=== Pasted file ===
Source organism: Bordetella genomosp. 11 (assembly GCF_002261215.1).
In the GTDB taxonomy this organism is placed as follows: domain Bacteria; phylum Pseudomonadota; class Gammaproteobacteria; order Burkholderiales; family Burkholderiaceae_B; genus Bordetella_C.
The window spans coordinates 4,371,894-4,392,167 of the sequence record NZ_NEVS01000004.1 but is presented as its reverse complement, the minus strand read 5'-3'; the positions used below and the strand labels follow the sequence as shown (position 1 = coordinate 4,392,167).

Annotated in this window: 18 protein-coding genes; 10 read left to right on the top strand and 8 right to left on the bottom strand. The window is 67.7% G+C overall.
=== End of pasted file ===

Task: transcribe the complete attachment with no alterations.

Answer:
Source organism: Bordetella genomosp. 11 (assembly GCF_002261215.1).
In the GTDB taxonomy this organism is placed as follows: domain Bacteria; phylum Pseudomonadota; class Gammaproteobacteria; order Burkholderiales; family Burkholderiaceae_B; genus Bordetella_C.
The window spans coordinates 4,371,894-4,392,167 of the sequence record NZ_NEVS01000004.1 but is presented as its reverse complement, the minus strand read 5'-3'; the positions used below and the strand labels follow the sequence as shown (position 1 = coordinate 4,392,167).

Annotated in this window: 18 protein-coding genes; 10 read left to right on the top strand and 8 right to left on the bottom strand. The window is 67.7% G+C overall.